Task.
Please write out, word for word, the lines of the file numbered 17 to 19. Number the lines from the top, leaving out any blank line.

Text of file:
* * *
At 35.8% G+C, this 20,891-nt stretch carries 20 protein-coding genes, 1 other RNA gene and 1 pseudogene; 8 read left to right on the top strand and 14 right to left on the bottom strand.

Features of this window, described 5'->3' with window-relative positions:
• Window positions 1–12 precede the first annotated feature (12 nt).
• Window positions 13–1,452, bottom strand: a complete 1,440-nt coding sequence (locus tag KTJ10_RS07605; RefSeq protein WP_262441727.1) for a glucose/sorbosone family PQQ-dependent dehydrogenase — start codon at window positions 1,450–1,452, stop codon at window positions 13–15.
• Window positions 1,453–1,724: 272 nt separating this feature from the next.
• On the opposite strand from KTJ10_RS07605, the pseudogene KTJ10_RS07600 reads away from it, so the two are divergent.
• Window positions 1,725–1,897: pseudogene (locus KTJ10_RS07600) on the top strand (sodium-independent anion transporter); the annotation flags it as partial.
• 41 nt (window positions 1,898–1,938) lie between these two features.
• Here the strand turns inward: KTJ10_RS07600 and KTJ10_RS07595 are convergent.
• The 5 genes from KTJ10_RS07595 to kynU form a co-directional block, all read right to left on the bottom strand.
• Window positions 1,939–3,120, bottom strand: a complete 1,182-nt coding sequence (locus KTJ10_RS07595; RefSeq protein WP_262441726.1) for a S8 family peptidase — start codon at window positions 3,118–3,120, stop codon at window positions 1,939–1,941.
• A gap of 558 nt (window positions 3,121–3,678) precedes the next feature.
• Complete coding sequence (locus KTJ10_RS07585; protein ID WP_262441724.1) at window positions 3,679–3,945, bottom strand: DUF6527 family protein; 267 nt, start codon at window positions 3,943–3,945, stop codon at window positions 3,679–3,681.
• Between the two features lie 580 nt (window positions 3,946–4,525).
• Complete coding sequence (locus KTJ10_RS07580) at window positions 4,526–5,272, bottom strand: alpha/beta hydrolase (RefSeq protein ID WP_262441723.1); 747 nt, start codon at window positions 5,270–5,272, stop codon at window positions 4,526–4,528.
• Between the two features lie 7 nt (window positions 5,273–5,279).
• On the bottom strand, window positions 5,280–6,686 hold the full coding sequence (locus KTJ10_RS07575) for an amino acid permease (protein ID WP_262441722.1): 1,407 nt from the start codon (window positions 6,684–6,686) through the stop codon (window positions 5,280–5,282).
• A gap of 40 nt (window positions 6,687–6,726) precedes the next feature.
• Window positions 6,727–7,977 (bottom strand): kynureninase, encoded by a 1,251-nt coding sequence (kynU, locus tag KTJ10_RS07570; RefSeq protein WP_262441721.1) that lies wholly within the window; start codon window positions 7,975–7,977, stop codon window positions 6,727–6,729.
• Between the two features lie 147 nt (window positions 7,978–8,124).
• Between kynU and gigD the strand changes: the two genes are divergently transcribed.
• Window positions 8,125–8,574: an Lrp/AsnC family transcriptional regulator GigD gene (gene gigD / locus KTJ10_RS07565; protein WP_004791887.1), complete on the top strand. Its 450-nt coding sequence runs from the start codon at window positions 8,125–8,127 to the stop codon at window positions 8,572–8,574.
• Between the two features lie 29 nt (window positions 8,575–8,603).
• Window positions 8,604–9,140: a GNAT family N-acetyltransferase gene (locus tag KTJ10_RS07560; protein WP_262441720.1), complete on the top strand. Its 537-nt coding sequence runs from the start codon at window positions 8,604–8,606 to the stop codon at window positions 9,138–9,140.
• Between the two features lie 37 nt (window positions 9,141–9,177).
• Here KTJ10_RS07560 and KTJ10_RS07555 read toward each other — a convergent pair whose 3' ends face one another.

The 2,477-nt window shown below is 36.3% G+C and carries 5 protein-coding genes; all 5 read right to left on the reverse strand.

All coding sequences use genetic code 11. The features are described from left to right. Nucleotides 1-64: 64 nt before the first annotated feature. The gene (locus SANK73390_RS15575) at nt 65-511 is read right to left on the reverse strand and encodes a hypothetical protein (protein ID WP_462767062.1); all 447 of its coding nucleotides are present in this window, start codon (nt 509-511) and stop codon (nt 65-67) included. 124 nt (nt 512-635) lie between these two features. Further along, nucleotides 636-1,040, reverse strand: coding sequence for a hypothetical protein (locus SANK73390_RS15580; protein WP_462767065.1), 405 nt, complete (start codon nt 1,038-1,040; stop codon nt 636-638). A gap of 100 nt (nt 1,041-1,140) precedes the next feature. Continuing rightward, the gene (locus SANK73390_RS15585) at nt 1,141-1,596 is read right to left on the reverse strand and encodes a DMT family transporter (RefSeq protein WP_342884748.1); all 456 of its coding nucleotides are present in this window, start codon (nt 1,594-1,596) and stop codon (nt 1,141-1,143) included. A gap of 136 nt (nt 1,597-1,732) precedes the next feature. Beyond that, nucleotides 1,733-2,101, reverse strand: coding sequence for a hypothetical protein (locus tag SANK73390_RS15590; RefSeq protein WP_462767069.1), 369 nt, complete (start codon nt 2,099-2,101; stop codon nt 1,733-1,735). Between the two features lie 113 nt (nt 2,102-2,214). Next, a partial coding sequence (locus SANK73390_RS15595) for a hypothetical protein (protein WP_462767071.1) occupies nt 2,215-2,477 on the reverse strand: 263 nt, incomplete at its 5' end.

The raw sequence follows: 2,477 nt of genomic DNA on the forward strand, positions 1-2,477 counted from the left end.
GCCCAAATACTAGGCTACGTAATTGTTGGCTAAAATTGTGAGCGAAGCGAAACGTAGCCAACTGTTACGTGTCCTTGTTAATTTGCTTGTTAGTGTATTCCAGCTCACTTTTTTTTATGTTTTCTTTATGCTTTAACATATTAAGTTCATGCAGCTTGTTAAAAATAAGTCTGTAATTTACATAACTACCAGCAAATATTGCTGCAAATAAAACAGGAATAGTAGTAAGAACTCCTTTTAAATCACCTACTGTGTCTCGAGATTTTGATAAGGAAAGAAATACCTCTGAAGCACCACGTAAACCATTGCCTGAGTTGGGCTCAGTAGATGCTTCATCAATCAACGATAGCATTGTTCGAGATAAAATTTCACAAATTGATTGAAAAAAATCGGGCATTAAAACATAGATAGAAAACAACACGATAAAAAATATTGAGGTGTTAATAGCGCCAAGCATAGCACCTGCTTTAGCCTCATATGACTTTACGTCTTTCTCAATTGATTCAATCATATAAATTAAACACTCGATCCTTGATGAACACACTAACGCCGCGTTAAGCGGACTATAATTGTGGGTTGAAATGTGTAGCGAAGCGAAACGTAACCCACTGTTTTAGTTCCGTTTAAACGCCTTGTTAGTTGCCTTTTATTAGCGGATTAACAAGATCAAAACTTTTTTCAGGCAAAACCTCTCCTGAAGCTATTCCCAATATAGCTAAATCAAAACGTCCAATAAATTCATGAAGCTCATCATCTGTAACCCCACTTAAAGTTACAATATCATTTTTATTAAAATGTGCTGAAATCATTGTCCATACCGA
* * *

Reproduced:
• On the bottom strand, window positions 5,280–6,686 hold the full coding sequence (locus KTJ10_RS07575) for an amino acid permease (protein ID WP_262441722.1): 1,407 nt from the start codon (window positions 6,684–6,686) through the stop codon (window positions 5,280–5,282).
• A gap of 40 nt (window positions 6,687–6,726) precedes the next feature.
• Window positions 6,727–7,977 (bottom strand): kynureninase, encoded by a 1,251-nt coding sequence (kynU, locus tag KTJ10_RS07570; RefSeq protein WP_262441721.1) that lies wholly within the window; start codon window positions 7,975–7,977, stop codon window positions 6,727–6,729.